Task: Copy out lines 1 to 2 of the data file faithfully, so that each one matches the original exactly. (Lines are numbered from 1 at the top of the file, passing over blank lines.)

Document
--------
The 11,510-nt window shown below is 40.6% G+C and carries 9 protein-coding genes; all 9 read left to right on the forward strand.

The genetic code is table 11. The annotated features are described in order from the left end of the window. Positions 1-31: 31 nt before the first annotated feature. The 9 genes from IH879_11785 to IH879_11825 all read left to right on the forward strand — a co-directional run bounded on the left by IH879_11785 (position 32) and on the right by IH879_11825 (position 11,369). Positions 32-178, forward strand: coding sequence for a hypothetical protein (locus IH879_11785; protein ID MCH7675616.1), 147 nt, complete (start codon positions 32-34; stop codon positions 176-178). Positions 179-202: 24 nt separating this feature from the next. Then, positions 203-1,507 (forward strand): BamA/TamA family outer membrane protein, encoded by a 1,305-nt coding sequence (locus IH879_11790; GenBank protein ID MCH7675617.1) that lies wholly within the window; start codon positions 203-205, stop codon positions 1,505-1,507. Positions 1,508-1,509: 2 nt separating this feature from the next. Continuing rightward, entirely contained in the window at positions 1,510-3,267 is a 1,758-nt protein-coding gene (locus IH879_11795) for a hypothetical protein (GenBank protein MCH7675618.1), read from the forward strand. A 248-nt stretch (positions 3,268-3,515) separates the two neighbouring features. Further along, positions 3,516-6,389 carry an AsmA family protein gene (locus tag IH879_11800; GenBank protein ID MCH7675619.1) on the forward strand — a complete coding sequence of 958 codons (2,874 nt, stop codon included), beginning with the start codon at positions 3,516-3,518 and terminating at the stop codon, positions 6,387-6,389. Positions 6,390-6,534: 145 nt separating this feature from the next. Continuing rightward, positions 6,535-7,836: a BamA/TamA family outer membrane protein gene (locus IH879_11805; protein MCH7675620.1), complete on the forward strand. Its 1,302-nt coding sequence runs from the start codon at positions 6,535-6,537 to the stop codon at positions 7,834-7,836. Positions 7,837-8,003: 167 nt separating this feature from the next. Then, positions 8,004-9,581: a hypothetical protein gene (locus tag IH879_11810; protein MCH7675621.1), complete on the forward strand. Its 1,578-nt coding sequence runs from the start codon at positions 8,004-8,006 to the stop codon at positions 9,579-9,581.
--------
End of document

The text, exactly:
The 11,510-nt window shown below is 40.6% G+C and carries 9 protein-coding genes; all 9 read left to right on the forward strand.

The genetic code is table 11. The annotated features are described in order from the left end of the window. Positions 1-31: 31 nt before the first annotated feature. The 9 genes from IH879_11785 to IH879_11825 all read left to right on the forward strand — a co-directional run bounded on the left by IH879_11785 (position 32) and on the right by IH879_11825 (position 11,369). Positions 32-178, forward strand: coding sequence for a hypothetical protein (locus IH879_11785; protein ID MCH7675616.1), 147 nt, complete (start codon positions 32-34; stop codon positions 176-178). Positions 179-202: 24 nt separating this feature from the next. Then, positions 203-1,507 (forward strand): BamA/TamA family outer membrane protein, encoded by a 1,305-nt coding sequence (locus IH879_11790; GenBank protein ID MCH7675617.1) that lies wholly within the window; start codon positions 203-205, stop codon positions 1,505-1,507. Positions 1,508-1,509: 2 nt separating this feature from the next. Continuing rightward, entirely contained in the window at positions 1,510-3,267 is a 1,758-nt protein-coding gene (locus IH879_11795) for a hypothetical protein (GenBank protein MCH7675618.1), read from the forward strand. A 248-nt stretch (positions 3,268-3,515) separates the two neighbouring features. Further along, positions 3,516-6,389 carry an AsmA family protein gene (locus tag IH879_11800; GenBank protein ID MCH7675619.1) on the forward strand — a complete coding sequence of 958 codons (2,874 nt, stop codon included), beginning with the start codon at positions 3,516-3,518 and terminating at the stop codon, positions 6,387-6,389. Positions 6,390-6,534: 145 nt separating this feature from the next. Continuing rightward, positions 6,535-7,836: a BamA/TamA family outer membrane protein gene (locus IH879_11805; protein MCH7675620.1), complete on the forward strand. Its 1,302-nt coding sequence runs from the start codon at positions 6,535-6,537 to the stop codon at positions 7,834-7,836. Positions 7,837-8,003: 167 nt separating this feature from the next. Then, positions 8,004-9,581: a hypothetical protein gene (locus tag IH879_11810; protein MCH7675621.1), complete on the forward strand. Its 1,578-nt coding sequence runs from the start codon at positions 8,004-8,006 to the stop codon at positions 9,579-9,581.